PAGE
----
It is to be noted that the ASEAN Special Envoy is yet to visit Myanmar almost two months after his appointment, thanks to the junta’s delaying tactics.

The Five-Point Consensus too is yet to be implemented. In fact, both the junta and ASEAN, with China’s backing, are using the process to postpone any concrete action on the crisis.

This mutually beneficial arrangement will only prolong the dire political crisis while stalling any meaningful interventions from other willing parties.

Thus, Myanmar’s neighbors who care about democracy in the country – and they should – need to stop heaping it all on ASEAN’s shaky shoulders and get more creative on the crisis in Myanmar.

This could mean creating an alternate regional forum for conflict resolution that includes middle powers such as India and Japan who have a good rapport with all sides in Myanmar.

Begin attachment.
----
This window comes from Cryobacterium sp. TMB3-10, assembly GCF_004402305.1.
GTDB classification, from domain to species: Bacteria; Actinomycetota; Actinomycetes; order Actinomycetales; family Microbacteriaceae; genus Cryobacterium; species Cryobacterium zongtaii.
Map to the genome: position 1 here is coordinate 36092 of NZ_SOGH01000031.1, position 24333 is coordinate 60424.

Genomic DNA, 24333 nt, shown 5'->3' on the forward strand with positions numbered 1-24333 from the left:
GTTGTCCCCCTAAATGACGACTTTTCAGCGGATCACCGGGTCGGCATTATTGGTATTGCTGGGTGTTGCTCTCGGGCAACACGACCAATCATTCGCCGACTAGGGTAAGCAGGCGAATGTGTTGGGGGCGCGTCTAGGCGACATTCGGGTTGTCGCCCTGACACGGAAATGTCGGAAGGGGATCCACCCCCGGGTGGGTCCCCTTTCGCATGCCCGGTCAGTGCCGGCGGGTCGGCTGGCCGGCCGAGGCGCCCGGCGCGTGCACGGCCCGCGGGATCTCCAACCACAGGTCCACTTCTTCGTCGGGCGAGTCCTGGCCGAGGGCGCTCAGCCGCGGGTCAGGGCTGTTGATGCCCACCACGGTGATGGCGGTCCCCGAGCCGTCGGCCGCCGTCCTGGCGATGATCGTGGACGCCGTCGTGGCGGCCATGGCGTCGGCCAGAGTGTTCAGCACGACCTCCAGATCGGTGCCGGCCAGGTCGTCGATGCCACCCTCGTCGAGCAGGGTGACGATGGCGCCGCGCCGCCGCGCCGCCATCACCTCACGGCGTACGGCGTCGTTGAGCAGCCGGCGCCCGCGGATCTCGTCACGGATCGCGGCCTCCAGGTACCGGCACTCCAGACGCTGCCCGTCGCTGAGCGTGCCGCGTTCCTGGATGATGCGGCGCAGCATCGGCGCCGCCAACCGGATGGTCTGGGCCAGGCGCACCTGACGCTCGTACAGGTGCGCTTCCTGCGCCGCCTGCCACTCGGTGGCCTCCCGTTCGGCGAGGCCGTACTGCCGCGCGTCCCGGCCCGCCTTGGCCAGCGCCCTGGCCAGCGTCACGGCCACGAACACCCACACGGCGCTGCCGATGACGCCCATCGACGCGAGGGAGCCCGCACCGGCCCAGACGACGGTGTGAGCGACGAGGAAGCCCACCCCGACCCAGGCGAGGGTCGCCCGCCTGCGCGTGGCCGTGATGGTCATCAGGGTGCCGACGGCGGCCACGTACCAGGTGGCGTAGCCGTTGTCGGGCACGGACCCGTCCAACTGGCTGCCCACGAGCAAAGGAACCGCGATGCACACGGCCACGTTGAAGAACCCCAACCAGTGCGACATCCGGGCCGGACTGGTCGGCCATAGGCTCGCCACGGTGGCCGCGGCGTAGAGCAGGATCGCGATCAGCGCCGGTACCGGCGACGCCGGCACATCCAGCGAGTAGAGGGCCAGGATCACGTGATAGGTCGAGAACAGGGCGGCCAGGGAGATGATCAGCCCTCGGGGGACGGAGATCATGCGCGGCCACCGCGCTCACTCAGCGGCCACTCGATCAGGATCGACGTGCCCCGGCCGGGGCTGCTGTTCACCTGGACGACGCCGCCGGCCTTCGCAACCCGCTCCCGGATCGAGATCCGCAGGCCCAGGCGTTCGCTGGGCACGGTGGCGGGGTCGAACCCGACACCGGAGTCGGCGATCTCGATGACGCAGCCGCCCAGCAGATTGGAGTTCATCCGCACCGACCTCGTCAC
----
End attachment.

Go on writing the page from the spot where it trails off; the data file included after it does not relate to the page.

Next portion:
More importantly, any regional solution has to foreground the voices of the people of Myanmar, and not the military or its regional backers. In today’s context, this means rooting for the restoration of the democratic process, urging the junta to immediately release all political prisoners and ceasing fire, and supporting independent accountability initiatives to bring perpetrators of human rights abuse within the Tatmadaw to account.

(Angshuman Choudhury is a Senior Researcher and Coordinator of the South East Asia Research Programme at the Institute of Peace and Conflict Studies, New Delhi)